Most are familiar with the concept of human trafficking for sex or labor. But a founder of a private school in Charlotte, North Carolina, has been sentenced to 18 months in prison for a lesser-known form of trafficking.

According to WSOCTV, Evelyn Mack founded the Evelyn Mack Academy and promised scholarship offers for foreign teens who wanted to play sports at top American schools. The athletes, however, were reportedly shipped off to other schools in exchange for money. An operation of this sort is known as athletic trafficking according to WFMY News 2. Mack acted in tandem with the predatory luring tactics of athletic traffickers by offering money and a quality education but delivering something much less promising. 

Mack reportedly hid 75 foreign student-athletes from the Department of Homeland Security starting in 2014 and made $75,000 after bringing them to the U.S. illegally.

"She indicated that foreign nationals were reportedly enrolled and maintaining a full course of study at EMA when, as she then knew, this information was false," a federal complaint states

"She was somewhat disappointed, but she was very calm and very reflective about it,” Mack’s attorney, James Exum, told WSOCTV following the 65-year-old's sentencing hearing on Tuesday. “All things considered, it was a fair sentence."

According to the complaint, basketball coaches and recruiters for various organizations worked with Mack "to knowingly and intentionally circumvent compliance with the student visa program."

"Because of Mack's status [as a primary designated school official], many persons contacted her about foreign nationals, many of whom were minors, that these persons wanted to enter the United States unlawfully and without complying with the terms of the student visa program," the complaint states.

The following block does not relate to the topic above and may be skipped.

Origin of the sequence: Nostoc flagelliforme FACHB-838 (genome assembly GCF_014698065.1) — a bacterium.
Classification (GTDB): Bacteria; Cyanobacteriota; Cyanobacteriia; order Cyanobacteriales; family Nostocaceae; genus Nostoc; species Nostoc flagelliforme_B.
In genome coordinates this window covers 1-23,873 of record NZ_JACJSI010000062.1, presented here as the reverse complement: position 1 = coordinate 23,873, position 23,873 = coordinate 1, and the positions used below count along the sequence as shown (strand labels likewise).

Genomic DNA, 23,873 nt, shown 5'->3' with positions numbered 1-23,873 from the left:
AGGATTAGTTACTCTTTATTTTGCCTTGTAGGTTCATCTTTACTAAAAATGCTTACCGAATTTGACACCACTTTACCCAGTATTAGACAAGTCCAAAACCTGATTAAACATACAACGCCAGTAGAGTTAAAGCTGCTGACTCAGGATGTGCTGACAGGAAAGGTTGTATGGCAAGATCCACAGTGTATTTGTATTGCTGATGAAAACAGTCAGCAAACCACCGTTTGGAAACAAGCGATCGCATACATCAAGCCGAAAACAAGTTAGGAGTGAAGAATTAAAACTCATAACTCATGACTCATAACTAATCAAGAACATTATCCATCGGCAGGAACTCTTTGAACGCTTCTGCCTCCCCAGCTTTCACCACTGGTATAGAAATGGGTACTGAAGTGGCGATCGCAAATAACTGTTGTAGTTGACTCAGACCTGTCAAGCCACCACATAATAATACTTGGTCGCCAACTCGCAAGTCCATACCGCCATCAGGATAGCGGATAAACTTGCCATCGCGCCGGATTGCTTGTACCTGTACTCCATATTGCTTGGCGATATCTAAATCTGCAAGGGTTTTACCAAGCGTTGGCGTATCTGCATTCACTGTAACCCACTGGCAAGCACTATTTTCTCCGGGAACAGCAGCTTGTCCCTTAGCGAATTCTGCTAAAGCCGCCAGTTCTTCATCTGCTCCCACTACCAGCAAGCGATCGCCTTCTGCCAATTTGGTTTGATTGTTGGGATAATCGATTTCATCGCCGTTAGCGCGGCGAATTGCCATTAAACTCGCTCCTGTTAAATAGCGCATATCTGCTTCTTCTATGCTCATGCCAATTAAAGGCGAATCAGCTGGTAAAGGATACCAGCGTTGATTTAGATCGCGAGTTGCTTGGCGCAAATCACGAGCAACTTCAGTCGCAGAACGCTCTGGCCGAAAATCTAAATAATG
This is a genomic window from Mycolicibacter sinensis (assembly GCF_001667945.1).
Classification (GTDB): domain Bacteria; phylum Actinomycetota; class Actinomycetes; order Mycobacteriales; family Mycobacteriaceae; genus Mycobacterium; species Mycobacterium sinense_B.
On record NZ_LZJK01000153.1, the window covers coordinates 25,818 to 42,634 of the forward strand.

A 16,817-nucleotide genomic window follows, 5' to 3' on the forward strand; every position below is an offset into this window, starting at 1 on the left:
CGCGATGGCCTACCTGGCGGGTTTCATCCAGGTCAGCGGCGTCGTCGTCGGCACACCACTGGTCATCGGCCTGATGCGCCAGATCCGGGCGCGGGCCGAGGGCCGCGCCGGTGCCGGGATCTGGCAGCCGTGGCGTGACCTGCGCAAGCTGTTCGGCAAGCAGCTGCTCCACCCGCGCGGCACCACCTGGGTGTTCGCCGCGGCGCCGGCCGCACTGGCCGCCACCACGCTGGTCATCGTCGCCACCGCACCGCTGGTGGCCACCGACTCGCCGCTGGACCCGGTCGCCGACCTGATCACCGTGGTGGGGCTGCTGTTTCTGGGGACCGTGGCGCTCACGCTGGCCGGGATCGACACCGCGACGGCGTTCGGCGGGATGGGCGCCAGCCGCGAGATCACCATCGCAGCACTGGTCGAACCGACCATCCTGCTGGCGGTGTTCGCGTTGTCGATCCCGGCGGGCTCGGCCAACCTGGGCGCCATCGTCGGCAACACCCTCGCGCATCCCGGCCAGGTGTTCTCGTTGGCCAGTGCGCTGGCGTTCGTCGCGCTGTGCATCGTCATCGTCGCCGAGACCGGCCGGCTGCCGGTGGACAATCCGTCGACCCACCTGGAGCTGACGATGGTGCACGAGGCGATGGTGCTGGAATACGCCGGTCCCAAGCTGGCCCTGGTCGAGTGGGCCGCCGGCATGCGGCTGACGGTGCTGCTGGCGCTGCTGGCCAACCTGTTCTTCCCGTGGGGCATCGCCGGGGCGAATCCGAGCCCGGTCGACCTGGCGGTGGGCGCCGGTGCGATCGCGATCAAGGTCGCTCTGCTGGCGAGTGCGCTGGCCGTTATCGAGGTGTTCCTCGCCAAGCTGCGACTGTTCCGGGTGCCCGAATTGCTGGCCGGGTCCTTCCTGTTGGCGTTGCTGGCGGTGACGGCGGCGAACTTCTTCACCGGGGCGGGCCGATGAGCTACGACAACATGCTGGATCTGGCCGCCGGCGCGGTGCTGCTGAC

The students, who were mostly from Africa, reportedly ended up in towns more than 100 miles away after being sold to coaches and recruiters, the New York Post reported. Some of the students are still unaccounted for. One student is currently homeless. 

The school was shut down in 2017, but the whereabouts of many of the coaches and recruiters have yet to be known.

“Certainly it starts in a certain sense with Miss Mack, but the real culprits are the coaches. And they’re still out there,” Exum told WSOCTV. “They’re free, and they’re still doing the same thing all over the country.”

Mack isn't the only athletic trafficker to be caught in recent years.

In another human trafficking case reported by ESPN, a runner named Moninda Marube became a victim after coming to the U.S. from Kenya in hopes of winning sponsorships. Marube's agent in Minnesota allegedly took his passport and visa, forced him to live in a single room with several other runners and withheld his winnings. 

According to the International Labour Organization, there were more than 40 million victims of various forms of human trafficking globally in 2016. 

Human traffickers make profits of about $150 billion a year, according to Human Rights First.